This poetic piece of narrative film follows the reflection and journey of Ken Fero and his thoughts on the censorship of media in the United Kingdom through power structures such as Ofcom. The film uses and experiments with extreme images from events such as showing deaths in police custody, occupy London, the invasion of Iraq and uprisings of workers in the UK.
I particularly liked the style of poetic narrative over these images as it is a style I’ve not seen done before. However, as for the content, many valid and concerning points were brought up and well presented but there were some points I could only agree with to an extent. The main concern of the film which is the censorship of images in the UK is a concern more people in the country should have. Censoring is fabrication and fabrication is lying. Allowing censorship on any of the platforms we consume media today is allowing the media to lie to us. This then leads to another point of who controls this censorship? Who controls what we are allowed to see and what we are not allowed to see? Before it used to be the government. A notable event would be the government’s temporary prevention of At The Edge of The Union (1985). Since then an independent body was created outside the government’s Jurisdiction and Ofcom was created. They regulate and censor what we are allowed or not allowed to see in the media. My personal opinion of Ofcom is that admittedly it is meant to be an independent organisation so that media is not controlled by the government, it’s agenda is still of the government’s regardless. So as far as I see it, they’re still pretty much a puppet of what the government want. This film particularly highlights how extreme these events are and the images shown are so shocking, that it should alert audiences watching it to the extent of the censorship of these images from us.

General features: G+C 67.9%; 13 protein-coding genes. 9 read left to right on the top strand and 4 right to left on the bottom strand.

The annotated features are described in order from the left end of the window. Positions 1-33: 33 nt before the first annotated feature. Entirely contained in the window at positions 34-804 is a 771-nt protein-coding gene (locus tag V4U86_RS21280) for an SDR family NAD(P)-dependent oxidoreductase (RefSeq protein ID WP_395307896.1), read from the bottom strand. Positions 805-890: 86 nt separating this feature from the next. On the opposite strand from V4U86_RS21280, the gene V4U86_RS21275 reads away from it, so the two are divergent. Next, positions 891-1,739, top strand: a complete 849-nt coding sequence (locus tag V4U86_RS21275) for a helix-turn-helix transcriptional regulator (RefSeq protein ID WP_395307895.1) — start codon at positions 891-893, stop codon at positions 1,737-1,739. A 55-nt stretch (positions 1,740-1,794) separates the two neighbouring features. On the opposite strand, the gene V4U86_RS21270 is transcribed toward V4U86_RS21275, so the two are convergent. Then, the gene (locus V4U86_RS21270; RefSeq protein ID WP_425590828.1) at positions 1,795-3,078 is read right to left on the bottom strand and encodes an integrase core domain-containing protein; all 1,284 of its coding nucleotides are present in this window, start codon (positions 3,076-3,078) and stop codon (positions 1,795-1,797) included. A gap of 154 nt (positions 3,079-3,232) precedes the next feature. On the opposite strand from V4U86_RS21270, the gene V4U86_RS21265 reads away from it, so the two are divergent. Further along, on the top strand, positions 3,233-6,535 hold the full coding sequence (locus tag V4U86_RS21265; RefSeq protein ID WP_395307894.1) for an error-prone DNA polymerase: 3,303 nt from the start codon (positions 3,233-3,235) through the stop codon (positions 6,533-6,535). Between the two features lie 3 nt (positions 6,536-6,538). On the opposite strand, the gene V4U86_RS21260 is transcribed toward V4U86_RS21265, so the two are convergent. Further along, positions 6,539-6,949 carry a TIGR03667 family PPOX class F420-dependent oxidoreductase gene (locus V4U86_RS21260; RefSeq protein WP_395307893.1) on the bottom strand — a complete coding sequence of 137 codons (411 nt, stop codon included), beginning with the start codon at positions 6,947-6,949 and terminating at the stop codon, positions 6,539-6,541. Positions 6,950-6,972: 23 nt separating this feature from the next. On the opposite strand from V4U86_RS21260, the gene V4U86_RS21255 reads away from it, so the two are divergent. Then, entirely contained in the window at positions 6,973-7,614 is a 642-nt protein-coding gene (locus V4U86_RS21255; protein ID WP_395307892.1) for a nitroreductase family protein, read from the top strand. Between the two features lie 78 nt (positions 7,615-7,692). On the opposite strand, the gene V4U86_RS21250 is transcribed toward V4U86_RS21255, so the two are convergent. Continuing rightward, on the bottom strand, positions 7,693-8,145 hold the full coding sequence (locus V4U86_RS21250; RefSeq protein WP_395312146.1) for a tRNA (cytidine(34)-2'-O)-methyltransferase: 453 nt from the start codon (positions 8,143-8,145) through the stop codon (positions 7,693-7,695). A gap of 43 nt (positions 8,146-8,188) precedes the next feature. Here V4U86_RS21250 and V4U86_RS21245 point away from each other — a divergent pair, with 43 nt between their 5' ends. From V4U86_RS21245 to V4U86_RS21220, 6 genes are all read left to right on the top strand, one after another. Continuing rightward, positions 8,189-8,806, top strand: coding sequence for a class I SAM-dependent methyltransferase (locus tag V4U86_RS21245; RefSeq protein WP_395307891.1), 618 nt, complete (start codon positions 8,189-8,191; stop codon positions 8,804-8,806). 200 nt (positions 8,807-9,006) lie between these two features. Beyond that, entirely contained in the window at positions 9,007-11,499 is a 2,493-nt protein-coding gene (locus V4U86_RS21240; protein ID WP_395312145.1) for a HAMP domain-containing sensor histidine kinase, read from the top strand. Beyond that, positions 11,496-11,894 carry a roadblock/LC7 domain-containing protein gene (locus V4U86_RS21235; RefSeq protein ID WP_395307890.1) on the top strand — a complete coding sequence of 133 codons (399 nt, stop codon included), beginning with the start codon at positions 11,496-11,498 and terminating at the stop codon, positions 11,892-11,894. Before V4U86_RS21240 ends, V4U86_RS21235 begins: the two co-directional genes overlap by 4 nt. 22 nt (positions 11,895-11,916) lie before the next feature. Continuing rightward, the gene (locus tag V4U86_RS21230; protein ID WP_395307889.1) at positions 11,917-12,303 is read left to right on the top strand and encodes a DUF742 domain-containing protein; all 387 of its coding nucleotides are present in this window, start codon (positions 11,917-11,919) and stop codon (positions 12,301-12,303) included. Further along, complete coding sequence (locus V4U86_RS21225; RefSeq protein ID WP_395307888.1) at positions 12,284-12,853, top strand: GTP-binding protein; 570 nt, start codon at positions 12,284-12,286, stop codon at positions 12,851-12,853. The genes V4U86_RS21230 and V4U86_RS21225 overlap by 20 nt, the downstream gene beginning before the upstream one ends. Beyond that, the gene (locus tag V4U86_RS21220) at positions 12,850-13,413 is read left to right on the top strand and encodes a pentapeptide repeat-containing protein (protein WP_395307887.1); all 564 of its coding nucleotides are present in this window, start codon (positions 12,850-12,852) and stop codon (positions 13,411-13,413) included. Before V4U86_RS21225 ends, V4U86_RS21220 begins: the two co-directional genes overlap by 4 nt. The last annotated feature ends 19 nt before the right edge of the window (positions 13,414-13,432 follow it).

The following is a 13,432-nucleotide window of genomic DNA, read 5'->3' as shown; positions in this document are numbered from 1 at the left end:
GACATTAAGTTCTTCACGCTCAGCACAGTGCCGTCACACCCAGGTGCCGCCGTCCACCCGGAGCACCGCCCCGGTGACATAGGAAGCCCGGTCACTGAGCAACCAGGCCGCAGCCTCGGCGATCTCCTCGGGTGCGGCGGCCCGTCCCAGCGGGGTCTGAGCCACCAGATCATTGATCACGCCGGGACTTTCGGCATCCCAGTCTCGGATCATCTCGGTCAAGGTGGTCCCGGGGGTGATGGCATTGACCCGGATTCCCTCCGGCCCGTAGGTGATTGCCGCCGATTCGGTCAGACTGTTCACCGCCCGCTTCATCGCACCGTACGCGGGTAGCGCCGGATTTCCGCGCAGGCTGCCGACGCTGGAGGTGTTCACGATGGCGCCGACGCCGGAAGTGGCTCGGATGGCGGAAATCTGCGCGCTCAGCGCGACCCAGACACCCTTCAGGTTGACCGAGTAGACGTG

All this is good but my dilemma is that we live in a new age. Censorship doesn’t affect us in the UK like it does other countries such as Saudi Arabia and China. So what’s the difference between our country and them? The censorship of the internet. The rise of the internet has given ordinary people a new power. A new power to access information at it’s fullest with no censorship. This film doesn’t address the fact that maybe ordinary people don’t care about the truth. Some people are happy living blissfully in ignorance. Maybe it’s my seemingly pessimistic take on society (I prefer realistic to pessimistic) that makes me say this. Even with all the censorship the government or it’s “separate, independent” organisation make, the truth will still always be out there. For those who want it.